Filling out the recording is an altogether pleasing performance of Wagner’s Tannhäuser Overture. You may recall that Nelsons’ first album with the Boston Symphony also ended with this piece. Taped in 2014, it was a dud: soft around the edges, flabby, and episodic.

This newer Tannhäuser, though only ten seconds or so faster, is far more fluent and better-paced than the last. The bacchanal remains a bit staid, but it’s brilliantly played. The “Pilgrim’s Hymn” moves with more direction and sounds altogether nobler. Nelsons tends to luxuriate in the sumptuous orchestral sonorities rather than emphasize the music’s drama, but, given the richness of the Gewandhausorchester’s sound, it’s hard to blame him for this indulgence. In the Bruckner, however, this tendency becomes an albatross.

Now, Nelsons can be a fine Bruckner conductor (he led a magnificent Sixth Symphony in Boston recently). And he can be a very spirited, emotionally engaged one, too, in concert and on disc (just listen to his Shostakovich series, also on DG). Unfortunately, you don’t get a full measure of either of those qualities here.


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Andrew Manze seems to be just about everywhere these days, with fine new recordings of Elgar, Tchaikovsky, and Mendelssohn under his belt in the last year already. He’s also in the process of recording the complete symphonies of Ralph Vaughan Williams with the Royal Liverpool Philharmonic Orchestra (RLPO) for Onyx; the second volume, featuring the Symphonies nos. 3 and 4, is out now.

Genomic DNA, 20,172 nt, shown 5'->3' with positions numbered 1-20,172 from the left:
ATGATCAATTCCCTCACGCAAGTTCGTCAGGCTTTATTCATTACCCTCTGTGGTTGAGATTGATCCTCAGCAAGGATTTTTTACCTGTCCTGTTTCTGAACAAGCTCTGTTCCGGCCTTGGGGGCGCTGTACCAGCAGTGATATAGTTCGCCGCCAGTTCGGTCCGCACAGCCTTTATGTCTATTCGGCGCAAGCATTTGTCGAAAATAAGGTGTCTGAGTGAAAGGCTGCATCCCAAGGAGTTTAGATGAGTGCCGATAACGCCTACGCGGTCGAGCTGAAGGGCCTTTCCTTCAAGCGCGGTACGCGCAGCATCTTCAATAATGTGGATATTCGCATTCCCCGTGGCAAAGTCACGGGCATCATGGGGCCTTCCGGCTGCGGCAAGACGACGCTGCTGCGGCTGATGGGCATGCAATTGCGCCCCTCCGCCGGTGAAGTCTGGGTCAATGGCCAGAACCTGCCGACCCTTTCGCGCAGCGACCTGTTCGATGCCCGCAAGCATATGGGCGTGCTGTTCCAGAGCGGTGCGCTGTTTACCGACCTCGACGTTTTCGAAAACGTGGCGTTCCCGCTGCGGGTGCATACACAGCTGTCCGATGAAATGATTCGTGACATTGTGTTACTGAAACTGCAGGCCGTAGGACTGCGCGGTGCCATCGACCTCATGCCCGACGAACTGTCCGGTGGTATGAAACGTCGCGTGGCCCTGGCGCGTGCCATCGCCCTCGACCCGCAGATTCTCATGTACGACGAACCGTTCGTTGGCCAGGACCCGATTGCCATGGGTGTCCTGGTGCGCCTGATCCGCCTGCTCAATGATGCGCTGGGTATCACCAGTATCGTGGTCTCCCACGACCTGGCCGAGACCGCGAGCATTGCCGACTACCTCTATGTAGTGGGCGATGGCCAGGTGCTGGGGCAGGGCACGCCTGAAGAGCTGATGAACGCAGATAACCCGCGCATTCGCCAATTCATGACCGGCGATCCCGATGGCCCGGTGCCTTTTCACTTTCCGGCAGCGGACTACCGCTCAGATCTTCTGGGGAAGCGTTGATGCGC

Both are stern works. The former, which Vaughan Williams somewhat misleadingly subtitled “A Pastoral Symphony,” draws on the composer’s harrowing experiences in the Great War. The Fourth is abstract, though its slashing motives and glowering orchestration jibe easily with the political and economic turbulence of the early-‘30s, when it was written.